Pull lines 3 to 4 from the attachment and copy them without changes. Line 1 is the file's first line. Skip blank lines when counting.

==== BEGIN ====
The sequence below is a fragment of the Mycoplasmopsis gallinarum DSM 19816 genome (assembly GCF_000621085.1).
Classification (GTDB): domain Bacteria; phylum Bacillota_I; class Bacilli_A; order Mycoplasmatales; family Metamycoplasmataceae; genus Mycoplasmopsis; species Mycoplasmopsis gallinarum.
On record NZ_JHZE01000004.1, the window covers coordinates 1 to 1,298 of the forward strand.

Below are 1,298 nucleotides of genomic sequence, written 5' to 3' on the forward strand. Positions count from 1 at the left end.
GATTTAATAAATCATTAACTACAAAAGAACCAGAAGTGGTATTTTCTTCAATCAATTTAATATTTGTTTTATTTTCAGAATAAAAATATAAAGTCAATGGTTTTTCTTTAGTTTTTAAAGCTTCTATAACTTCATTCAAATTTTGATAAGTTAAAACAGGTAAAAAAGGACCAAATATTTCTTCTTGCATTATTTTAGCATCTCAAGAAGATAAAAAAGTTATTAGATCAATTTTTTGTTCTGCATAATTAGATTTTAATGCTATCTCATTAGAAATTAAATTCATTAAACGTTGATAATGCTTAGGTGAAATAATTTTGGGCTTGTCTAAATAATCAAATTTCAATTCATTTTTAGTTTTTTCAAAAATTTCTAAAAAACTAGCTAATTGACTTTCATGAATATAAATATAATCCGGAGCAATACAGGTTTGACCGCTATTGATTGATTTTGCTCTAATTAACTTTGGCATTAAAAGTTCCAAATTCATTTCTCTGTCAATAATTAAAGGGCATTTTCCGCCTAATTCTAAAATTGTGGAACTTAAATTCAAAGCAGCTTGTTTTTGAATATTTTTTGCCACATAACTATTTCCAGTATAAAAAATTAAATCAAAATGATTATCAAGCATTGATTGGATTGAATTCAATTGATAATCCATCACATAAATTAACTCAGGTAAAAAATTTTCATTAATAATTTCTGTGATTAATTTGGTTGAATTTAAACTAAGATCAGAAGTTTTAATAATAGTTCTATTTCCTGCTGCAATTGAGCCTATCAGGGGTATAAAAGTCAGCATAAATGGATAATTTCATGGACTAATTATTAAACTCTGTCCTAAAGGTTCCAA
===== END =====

On record NZ_JHZE01000004.1, the window covers coordinates 1 to 1,298 of the forward strand.

Below are 1,298 nucleotides of genomic sequence, written 5' to 3' on the forward strand. Positions count from 1 at the left end.